On Wednesday, the European Commission proposed abolishing time limits on charge-free mobile phone roaming, which has been included in next year’s plan which has already been set to abolish similar tariffs.
Two weeks ago, Commission President Jean-Claude Juncker somewhat quickly ordered the previous proposal to be redrafted, in an effort to truly make good on the existing pledge to do away with roaming charges. And now the EU executive is seeking more public support after the Brexit, which encouraged anti-establishment parties.
Of course, millions of Europeans frequently cross nearby borders and this group has been loudly irritated by these charges, which incur when making calls and using data outside their home country. And, moreso, that these charges appear to be somewhat outrageous.
Originally, the Commission had proposed “fair use” roaming to allow for consumers to roam for as many as 90 days per year and for no more than 30 consecutive days but only requiring them to pay their local, domestic phone prices.
According to Andrus Ansip, who is the European Commission Vice-President for the digital single market, did say, though, that there will no longer be a formal limit on surcharge-free roaming once these new rules go into effect in June, next year.
He explains, “We will not put any limit in terms of days… but we decided to put clear safeguards in terms of residency.”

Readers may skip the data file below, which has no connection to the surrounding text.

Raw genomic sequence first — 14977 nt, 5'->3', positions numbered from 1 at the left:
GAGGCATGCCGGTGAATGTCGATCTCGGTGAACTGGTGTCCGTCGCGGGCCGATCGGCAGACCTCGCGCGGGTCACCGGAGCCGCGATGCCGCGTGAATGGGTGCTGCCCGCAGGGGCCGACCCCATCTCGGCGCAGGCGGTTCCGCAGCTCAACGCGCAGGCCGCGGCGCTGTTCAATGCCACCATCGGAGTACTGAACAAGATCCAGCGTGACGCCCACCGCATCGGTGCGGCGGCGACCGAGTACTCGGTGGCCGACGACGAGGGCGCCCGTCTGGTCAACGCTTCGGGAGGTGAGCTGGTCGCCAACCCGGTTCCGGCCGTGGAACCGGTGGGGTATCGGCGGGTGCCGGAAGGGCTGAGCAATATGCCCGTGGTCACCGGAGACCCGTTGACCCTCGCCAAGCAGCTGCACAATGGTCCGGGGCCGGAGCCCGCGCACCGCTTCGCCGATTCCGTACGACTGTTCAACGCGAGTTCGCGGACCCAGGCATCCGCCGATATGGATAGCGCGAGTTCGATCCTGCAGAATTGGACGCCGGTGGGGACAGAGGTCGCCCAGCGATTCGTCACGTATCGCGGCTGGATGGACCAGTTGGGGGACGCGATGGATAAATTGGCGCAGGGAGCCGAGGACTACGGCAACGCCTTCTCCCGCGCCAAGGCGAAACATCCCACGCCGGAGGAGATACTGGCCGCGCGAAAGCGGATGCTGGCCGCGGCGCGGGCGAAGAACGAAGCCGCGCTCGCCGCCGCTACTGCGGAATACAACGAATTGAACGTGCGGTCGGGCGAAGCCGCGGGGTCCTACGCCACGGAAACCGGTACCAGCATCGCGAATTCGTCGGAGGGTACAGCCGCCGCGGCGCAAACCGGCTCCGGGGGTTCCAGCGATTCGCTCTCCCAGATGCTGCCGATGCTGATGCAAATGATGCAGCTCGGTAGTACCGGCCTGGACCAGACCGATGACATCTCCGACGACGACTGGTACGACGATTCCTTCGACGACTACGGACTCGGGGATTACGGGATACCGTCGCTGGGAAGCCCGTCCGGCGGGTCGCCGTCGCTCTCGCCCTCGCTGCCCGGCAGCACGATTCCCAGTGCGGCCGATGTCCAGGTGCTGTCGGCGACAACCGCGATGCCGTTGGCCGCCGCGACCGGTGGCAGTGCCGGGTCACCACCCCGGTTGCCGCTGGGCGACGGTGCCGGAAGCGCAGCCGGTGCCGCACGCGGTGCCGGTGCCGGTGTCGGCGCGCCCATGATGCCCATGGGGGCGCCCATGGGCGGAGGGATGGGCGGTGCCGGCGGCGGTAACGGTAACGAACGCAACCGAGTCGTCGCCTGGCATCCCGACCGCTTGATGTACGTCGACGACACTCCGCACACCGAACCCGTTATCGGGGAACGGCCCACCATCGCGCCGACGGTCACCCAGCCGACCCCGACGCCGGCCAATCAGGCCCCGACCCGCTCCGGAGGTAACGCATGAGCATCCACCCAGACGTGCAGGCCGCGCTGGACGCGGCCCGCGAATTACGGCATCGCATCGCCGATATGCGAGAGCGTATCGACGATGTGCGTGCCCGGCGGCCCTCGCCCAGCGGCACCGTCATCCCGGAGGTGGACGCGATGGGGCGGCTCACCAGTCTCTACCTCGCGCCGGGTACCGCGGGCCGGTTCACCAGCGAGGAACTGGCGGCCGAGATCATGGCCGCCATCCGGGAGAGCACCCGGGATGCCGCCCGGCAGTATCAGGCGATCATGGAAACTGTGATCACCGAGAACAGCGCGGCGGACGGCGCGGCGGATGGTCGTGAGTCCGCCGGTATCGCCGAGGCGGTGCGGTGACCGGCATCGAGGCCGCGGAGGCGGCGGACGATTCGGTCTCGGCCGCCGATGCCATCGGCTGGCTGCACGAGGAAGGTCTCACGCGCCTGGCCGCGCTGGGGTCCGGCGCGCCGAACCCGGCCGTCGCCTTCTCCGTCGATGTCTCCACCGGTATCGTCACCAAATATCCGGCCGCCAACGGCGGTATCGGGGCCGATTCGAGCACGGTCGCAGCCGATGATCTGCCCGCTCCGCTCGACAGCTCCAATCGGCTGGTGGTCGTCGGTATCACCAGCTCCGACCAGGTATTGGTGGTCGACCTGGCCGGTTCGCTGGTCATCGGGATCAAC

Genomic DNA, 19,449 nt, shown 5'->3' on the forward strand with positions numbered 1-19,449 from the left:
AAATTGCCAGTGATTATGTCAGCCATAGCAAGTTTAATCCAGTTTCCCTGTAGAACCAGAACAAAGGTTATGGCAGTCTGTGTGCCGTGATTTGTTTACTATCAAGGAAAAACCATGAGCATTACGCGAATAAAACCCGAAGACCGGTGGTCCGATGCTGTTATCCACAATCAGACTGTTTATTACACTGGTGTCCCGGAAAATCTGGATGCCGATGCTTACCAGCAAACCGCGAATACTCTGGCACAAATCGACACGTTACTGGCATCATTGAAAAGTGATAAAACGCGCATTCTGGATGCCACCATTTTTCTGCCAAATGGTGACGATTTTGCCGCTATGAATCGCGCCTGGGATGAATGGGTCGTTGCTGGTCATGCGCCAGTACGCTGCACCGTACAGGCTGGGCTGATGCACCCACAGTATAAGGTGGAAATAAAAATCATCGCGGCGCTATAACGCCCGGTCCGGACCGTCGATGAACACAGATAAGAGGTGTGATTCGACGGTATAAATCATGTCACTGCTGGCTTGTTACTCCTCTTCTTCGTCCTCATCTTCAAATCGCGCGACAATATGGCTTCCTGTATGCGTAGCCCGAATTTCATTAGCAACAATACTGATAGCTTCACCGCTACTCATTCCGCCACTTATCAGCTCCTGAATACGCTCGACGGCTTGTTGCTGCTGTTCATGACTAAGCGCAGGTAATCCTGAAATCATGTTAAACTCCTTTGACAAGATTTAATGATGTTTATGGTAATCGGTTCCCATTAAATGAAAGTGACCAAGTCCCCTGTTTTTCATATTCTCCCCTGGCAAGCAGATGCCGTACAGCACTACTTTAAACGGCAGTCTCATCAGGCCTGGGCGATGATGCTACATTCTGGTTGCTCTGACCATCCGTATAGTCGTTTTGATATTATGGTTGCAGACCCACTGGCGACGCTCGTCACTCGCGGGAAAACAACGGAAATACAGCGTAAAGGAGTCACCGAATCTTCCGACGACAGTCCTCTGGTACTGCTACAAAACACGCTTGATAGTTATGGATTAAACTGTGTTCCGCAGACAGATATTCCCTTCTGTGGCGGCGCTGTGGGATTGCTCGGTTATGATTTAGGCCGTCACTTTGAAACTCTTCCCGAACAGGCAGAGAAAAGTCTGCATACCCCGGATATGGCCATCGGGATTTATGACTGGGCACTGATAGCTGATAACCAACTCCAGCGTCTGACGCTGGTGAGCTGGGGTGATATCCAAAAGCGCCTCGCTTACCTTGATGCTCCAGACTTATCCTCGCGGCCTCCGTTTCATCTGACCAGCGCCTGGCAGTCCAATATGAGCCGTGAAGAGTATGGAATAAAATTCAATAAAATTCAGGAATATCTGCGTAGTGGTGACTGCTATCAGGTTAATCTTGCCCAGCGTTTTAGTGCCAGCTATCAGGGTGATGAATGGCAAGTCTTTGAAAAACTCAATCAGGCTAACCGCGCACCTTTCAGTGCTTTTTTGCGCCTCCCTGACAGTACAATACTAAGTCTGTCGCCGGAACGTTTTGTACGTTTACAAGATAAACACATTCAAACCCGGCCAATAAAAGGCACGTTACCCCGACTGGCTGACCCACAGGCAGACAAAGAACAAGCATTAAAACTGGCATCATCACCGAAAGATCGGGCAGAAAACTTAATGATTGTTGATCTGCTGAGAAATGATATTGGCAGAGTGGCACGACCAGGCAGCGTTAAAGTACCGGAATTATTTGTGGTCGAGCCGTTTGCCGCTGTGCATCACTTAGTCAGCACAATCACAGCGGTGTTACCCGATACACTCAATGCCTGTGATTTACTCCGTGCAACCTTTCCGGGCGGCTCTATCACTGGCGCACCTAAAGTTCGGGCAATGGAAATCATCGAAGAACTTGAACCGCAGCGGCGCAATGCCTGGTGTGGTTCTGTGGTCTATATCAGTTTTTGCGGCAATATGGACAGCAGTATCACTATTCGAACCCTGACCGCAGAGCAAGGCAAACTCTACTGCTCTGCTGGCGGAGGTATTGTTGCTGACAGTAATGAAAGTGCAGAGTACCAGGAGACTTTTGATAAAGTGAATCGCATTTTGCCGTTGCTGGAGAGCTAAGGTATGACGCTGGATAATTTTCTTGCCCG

Accordingly, mobile operators like Vodafone and Deutsche Telekom will still be able to check usage patterns of their consumers in order to ensure that they do not abuse this new system by, for example, buying a cheap SIM card in one EU country and then bringing it across a border to permanently use it in another EU country.
Of course, the burden of proof for this will fall on the phone companies, who will now have to demonstrate if and when a customer is abusing this free roaming privilege—And it is a privilege, of course—without simultaneously violating data protection rules that limit this type of online habit tracking.
“It is an interesting pro-consumer measure against the backdrop of rising anti-EU sentiment in many member states,” comments Rob Bratby, who is a telecoms partner at law firm Olswang. “However,” he continues, “it feels a little like rearranging the deckchairs on the Titanic if it is supposed to reconnect EU citizens with Europe.”
He also notes that it would not be right for a native German, for example, could drink beer in Sweden at a cheaper German price without restriction.